Bringing our Experience to the Public
Week 10 Updates
- prototype 3 refinements
- playtest day findings
Prototype 3 Demo
On Saturday we had our playtest day. It was an awesome opportunity to test with folks outside of the ETC. We had about 9 groups of playtesters, each group diverse in demographics. Each group consisted of 2 to 4 playtesters, and we were with each group for roughly 20 minutes.
Playtest Day Plan
For playtest day, we had divided our prototype into three stages:
- The Exposure Stage
- The Experience Stage
- The Application Stage –> We were not able to test this stage due to time constraints
Our overall goal for the playtest was to identify and understand how guests were reacting and responding to the major and minor manipulations, and see if the link between atmosphere and minor/major was clear. We hoped that by navigating the stages of exposure, experience, and application, the guests’ interest or curiosity would be fostered, and that they would look at songs they love and ask themselves questions such as “I wonder if that is minor or major,” or something like that. We were particularly excited for the potential conversations within the room, and were curious to see how guests collectively engaged with the prototype.
How it Went
We began each group session by first introducing the project and ourselves. We then learned more about the guests, i.e. who they are and how experienced they are with music, theory, and VR. After that, we asked them if they knew what major and minor meant in music. Next, we briefly explained how major typically creates a bright atmosphere while minor creates a darker atmosphere. Then, we put guests into the headset and into the world.
First, guests played our onboarding stage. The directions were understood by all guests. Everyone knew that they were supposed to match the song to the image, which was helpful because there was no grappling with the game rules – attention and focus was chiefly directed on the music.
We found that some guests were having difficulty discerning the differences between major, minor, and mixed. In the conversation and retrospective part of the playtest, we learned that this was due to the mixed mode acting as a sort of bridge between all the pieces. Mixed, having a series of major and minor, smoothened the transition between major and minor. In order to get from major to minor, the guest had to slide the interface through mixed. The end result was a smoothening effect that diminished the stark transition between major and minor. This was a very valuable and eye opening insight. Additionally, we found that guests enjoyed the opportunity to revisit their picked images, listen to the songs for however long they want, and change their images if they felt like it. All good stuff. Another interesting finding, was that some guests picked a single image for two song variations. They were influenced by the song’s instrumentation, which they believed to match multiple images.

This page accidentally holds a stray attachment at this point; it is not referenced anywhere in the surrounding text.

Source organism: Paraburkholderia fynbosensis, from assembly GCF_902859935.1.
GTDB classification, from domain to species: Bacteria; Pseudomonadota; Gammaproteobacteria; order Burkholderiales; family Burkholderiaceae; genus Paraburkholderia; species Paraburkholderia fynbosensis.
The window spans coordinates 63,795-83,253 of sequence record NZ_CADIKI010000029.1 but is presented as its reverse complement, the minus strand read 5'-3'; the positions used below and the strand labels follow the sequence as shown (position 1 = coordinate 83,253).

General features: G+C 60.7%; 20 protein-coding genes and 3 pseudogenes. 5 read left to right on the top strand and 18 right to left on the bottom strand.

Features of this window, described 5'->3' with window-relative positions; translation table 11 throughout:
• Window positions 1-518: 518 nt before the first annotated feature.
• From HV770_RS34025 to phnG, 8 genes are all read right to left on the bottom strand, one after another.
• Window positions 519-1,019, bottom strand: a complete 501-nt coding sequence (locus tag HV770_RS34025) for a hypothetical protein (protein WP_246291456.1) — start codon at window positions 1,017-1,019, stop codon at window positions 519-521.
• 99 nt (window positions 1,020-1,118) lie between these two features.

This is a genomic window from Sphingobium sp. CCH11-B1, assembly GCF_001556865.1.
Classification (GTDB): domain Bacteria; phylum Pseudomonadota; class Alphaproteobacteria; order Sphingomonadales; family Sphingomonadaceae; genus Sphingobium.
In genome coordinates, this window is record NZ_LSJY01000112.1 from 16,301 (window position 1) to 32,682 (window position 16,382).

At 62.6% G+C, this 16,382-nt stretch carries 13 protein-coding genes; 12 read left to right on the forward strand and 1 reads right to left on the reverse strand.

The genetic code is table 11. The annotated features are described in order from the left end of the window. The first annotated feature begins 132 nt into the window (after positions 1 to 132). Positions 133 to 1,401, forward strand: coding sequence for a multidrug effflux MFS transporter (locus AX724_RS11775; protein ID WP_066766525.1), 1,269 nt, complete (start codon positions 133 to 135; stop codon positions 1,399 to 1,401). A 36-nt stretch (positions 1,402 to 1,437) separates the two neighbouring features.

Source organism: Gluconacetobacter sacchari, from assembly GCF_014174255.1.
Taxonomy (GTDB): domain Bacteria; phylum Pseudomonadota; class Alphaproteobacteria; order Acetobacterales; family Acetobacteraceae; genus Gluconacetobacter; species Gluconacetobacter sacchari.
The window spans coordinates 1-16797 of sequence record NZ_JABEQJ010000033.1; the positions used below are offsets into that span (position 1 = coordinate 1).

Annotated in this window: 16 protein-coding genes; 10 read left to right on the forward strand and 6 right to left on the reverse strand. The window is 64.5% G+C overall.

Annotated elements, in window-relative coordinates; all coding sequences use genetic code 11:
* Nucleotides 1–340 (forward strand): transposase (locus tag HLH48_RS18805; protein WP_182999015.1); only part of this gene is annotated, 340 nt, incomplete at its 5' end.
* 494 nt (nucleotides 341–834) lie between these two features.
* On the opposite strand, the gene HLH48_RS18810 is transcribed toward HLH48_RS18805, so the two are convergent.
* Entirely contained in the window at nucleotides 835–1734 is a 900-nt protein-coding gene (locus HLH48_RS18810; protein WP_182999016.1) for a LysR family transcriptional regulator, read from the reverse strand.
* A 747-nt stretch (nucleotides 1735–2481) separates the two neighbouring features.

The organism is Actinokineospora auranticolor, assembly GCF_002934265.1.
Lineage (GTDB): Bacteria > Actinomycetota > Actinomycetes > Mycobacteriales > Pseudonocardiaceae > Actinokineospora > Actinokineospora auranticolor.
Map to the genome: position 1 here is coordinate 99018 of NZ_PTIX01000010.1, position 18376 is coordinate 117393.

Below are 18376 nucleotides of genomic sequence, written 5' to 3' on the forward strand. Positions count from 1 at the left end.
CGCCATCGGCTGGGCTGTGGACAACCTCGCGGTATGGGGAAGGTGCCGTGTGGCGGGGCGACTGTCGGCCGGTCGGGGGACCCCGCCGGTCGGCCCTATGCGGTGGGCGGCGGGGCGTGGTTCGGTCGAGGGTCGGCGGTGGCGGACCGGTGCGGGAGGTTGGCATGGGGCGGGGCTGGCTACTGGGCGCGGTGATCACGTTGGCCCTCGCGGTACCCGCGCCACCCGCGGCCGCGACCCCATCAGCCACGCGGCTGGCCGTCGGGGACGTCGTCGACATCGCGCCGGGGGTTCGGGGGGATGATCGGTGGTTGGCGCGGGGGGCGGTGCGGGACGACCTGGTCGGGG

Guests then entered our second stage, the experience stage. Here, they were presented with a series of songs and environments, where they could manipulate the song to major, minor, or mixed, which resulted in an instant visual change to the environment. Guests really enjoyed the visuals of this stage, and oftentimes, they would lean into the environment and examine the atmospheres in deeper detail. However, we found that some guests believed that they were changing the environment, instead of changing the music. This meant that they were primarily focused on the environment. Our goal was for the audio to be the primary focus, and for the environment to be the secondary focus; to make it clear that they were manipulating the music which was changing the environment, not the other way around. This was a valuable learning takeaway that will prompt us to think of ways to de-emphasize the visuals a bit. Maybe we could a fade to the visual transitions instead of the transition being abrupt. More to come on that.
We found that guests really enjoyed the music, but again, some were having difficulty hearing the differences between minor and mixed. Another takeaway was that guests were sometimes too distracted by the three environments being enabled and showcased at once. This also lead to belief that the whole environment was connected, and that consecutively, so was the music. We explained how we set-up the board in a way to allow for iteration so that the map can be connected, with each environment representing a story beat. However, in retrospect, we should have made it clear that for the playtest, each environment and piece of music was a stand-alone. To solve the problem of distraction and over stimuli of visual information, we talked about maybe turning off the lights on the environments and interface not being used, or more diagetically, using fog or something to shroud the unoccupied interfaces and environments. Lastly, we found that nearly all guests were craving the ability to have a conclusion to the experience. Next week, we will work on building the application stage, as we march towards Softs – a week where we showcase our work to the ETC faculty.
- Take out ‘Mixed’ as a mode, so that there is just major and minor.
- Make clear that the music comes first, environment second.
- Begin building the application stage.